Marking World AIDS Day 2009

For Immediate Release

Contact: 

Inga Sarda-Sorensen, Communications Director, isorensen@theTaskForce.org, 646.358.1463
Pedro Julio Serrano, Communications Coordinator, pjserrano@theTaskForce.org, 646.358.1479

Marking World AIDS Day 2009

WASHINGTON - On this World AIDS Day, the National Gay and Lesbian Task
Force calls for a more robust federal response to combat the ongoing
scourge of HIV/AIDS.

Statement by Rea Carey, Executive Director
National Gay and Lesbian Task Force

"World AIDS Day 2009 dawns with signs of hope that our federal
response to the ongoing HIV/AIDS epidemic will move forward with
dedication to ending this crisis. We can be encouraged that President
Obama has lifted the discriminatory ban on travel and immigration to
the United States by HIV-positive individuals. The recent signing of
the reauthorization of the Ryan White HIV Treatment Act also ensures
that life-saving care and services will continue to be available to
people living with HIV/AIDS. The administration is currently engaged in
a national town hall meeting tour, taking testimony from people about
what will make for an effective National HIV/AIDS Strategy. The House
version of the health care reform bill includes provisions to make
people with HIV eligible for Medicaid coverage earlier in their illness
and it prohibits discrimination in health care based on 'personal
characteristics' like sexual orientation and gender
identity/expression. All of this is good medicine for our communities
that we welcome. Yet, the clock ticks and there remains much to be
done.

"On this day, we know that young gay and bisexual men of color
remain extraordinarily vulnerable to contracting the virus, as are
transgender and African-American women. AIDS impacts black men who have
sex with men at rates similar to those in sub-Saharan African
countries. In addition to treatment access and the lifting of the HIV
travel ban, we also need prevention education that specifically targets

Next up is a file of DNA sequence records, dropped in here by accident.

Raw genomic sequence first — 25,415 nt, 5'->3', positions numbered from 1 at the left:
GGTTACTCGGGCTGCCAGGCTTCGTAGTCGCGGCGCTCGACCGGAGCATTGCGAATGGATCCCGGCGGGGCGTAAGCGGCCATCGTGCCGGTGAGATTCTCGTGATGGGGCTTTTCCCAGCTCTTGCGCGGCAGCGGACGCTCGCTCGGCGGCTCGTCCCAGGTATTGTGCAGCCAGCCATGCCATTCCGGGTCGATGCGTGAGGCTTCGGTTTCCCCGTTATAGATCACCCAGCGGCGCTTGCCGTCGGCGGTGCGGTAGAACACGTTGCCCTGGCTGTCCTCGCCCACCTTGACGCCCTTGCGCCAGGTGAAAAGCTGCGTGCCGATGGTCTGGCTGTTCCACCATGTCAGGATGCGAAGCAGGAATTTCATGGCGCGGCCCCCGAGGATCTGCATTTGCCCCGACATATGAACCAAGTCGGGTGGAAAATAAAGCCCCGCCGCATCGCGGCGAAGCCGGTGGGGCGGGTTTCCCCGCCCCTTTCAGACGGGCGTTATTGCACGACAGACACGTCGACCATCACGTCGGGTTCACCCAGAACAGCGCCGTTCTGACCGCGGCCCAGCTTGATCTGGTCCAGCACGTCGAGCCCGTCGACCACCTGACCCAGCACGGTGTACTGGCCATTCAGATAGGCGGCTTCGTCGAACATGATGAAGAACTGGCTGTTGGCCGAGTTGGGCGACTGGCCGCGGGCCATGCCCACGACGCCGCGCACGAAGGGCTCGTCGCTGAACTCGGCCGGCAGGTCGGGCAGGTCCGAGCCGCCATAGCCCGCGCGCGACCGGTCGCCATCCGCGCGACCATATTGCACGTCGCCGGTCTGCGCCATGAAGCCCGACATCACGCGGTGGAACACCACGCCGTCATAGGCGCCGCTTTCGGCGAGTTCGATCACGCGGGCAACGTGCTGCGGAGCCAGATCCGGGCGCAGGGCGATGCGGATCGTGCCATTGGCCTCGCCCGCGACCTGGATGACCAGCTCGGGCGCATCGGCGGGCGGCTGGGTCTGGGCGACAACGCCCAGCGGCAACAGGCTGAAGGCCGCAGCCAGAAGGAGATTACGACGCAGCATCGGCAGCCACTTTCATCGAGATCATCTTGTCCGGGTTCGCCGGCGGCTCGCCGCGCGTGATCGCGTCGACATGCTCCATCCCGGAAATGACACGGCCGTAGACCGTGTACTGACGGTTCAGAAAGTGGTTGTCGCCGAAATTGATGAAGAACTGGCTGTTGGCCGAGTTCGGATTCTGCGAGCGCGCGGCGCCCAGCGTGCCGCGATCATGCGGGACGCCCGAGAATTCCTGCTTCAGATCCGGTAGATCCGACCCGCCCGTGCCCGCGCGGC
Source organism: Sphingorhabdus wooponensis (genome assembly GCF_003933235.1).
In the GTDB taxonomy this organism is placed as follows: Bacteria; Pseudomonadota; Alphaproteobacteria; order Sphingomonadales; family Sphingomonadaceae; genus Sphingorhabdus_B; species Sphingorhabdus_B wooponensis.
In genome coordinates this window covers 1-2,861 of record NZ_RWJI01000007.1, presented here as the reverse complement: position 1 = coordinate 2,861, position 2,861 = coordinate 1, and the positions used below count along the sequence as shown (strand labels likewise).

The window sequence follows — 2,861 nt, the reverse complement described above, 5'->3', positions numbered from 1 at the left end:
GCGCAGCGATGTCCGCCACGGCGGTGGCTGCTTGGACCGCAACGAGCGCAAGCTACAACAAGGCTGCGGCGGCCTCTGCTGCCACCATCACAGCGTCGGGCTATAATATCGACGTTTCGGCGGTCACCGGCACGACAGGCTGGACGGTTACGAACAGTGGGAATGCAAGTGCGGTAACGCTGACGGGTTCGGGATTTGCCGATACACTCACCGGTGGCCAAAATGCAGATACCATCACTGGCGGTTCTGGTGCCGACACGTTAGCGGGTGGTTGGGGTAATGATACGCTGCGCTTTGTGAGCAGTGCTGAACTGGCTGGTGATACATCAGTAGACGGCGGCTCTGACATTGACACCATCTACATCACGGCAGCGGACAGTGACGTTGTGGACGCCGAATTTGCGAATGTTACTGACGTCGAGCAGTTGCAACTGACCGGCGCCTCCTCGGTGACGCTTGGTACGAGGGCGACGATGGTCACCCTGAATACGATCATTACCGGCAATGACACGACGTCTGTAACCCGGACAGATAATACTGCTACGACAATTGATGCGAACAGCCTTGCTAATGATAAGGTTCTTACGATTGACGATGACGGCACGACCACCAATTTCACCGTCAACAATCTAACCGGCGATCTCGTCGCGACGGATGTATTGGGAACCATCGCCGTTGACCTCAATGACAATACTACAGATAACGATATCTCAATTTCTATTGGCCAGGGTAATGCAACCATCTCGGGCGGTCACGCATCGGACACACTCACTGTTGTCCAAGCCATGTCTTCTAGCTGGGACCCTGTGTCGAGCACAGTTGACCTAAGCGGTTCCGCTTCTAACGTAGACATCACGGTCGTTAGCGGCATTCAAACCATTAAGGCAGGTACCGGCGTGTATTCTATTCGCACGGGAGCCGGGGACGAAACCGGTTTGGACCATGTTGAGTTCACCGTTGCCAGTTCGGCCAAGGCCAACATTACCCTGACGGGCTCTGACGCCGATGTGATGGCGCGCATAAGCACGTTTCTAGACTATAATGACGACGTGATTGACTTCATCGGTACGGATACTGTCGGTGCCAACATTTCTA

our most vulnerable people. We need comprehensive sexuality education
that shows and tells us how to protect ourselves against infection. We
need a funded public education campaign to combat the discrimination
and stigma experienced by those who seek testing and treatment. We need
federal funding for syringe exchange programs. And yes, we still need a
coordinated national strategy to identify initiatives and approaches to
end the epidemic.

"According to the CDC, every 9 1/2 minutes someone contracts HIV in
the United States. Our calendars mark this as World AIDS Day, but our
clocks tick tick tick away the minutes that mark another infection,
another life changed forever, another personal struggle to thrive
getting under way. On this World AIDS Day, more than 150 people in the
U.S. will contract the virus. For all the progress that we have made,
it isn't yet enough."

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The National Gay and Lesbian Task Force builds the political power of the lesbian, gay, bisexual and transgender (LGBT) community from the ground up. We do this by training activists, organizing broad-based campaigns to defeat anti-LGBT referenda and advance pro-LGBT legislation, building the organizational capacity of our movement and generating groundbreaking research through our Policy Institute.

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